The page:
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Nurse On the Move: Jeff Doucette

clock January 29, 2015 03:45 by author Cara Gavin, Digital Editor

“The number one thing that a nurse can do is guard their integrity as if it is their most prized possession.” Jeff Doucette DNP, RN, FACHE, CENP, understands just how small the nursing community is. Regardless of where a nurse works, their actions and choices will follow them, he explains. 

With a career like his, he should know. Doucette is currently the vice president of patient care services and chief nursing officer at Bon Secours Mary Immaculate Hospital in Newport News, Va. He is an executive nurse fellow with the Robert Wood Johnson Foundation, as well as adjunct faculty in the DNP program at Old Dominion University. He is also the chairperson for Nursing Management Congress2015 and on the editorial advisory board for the Nursing Management journal. 

This month, I had the opportunity to speak with Doucette, our next Nurse On the Move, and learn why integrity is a nurse’s most valuable asset. We also discussed why Lean management can improve healthcare, what Nursing Management Congress has planned this year, and what he sees for the future of nursing. 

Listen for the whole interview… Jeff Doucette NOTM_January 2015.mp3 (13.57 mb)

*Do you know a great candidate to be featured for Nurses On the Move? We want to know about the nurses who are advancing the profession and inspiring others to do the same. We will feature a new nurse every month. Email your submissions to ClinicalEditor@NursingCenter.com.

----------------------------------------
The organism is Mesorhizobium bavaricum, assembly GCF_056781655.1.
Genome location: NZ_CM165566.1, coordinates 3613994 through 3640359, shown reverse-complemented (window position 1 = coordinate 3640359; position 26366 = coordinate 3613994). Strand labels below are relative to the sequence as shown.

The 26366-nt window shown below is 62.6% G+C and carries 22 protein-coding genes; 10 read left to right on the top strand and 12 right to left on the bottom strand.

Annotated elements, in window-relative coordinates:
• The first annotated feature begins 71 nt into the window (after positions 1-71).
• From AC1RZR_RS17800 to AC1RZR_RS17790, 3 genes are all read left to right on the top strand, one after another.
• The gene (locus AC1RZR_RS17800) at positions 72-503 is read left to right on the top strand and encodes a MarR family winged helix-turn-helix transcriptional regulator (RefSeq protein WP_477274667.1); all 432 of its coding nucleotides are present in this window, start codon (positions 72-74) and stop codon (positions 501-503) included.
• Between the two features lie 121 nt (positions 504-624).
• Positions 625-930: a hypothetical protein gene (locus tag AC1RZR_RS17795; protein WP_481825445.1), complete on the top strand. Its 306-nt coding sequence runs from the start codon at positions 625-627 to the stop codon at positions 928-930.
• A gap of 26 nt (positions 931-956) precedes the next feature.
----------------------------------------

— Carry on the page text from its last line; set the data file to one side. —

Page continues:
Celebrate Nursing 2015: Part 1

clock January 27, 2015 06:19 by author Lisa Bonsall, MSN, RN, CRNP

Here are the nursing recognition days, weeks, and months for the first half of 2015. Please leave a comment if you know of others so I can add them to our list! Thank you!

National IV Nurse Day January 25, 2015

National Nurse Anesthetists Week January 25-31, 2015

PeriAnesthesia Nurse Awareness Week February 2-8, 2015

Critical Care Transport Nurses Day February 18, 2015

Certified Nurses Day March 19, 2015

GI Nurses and Associates Week March 23-27, 2015

Transplant Nurses Day April 15, 2015

National Critical Care Awareness and Recognition Month May 2015

Oncology Nursing Month May 2015

National Nurses Week May 6-12, 2015 (National Nurses Day is May 6)

National School Nurse Day May 6, 2015

National Student Nurses Day May 8, 2015

International Nurses Day May 12, 2015

National Nursing Home Week May 10-17, 2015

Neuroscience Nurses Week May 17-23, 2015

Vascular Nursing Week June 7-13, 2015

38th Annual National Nursing Assistants Week June 11-18, 2015

Take some time to celebrate your hard work and be sure to recognize the work of your colleagues too! 



Ace your job interview!

clock January 21, 2015 01:15 by author Lisa Bonsall, MSN, RN, CRNP

You’ve landed an interview for your dream job – congratulations! As you embark on this journey, keep the following recommendations in mind.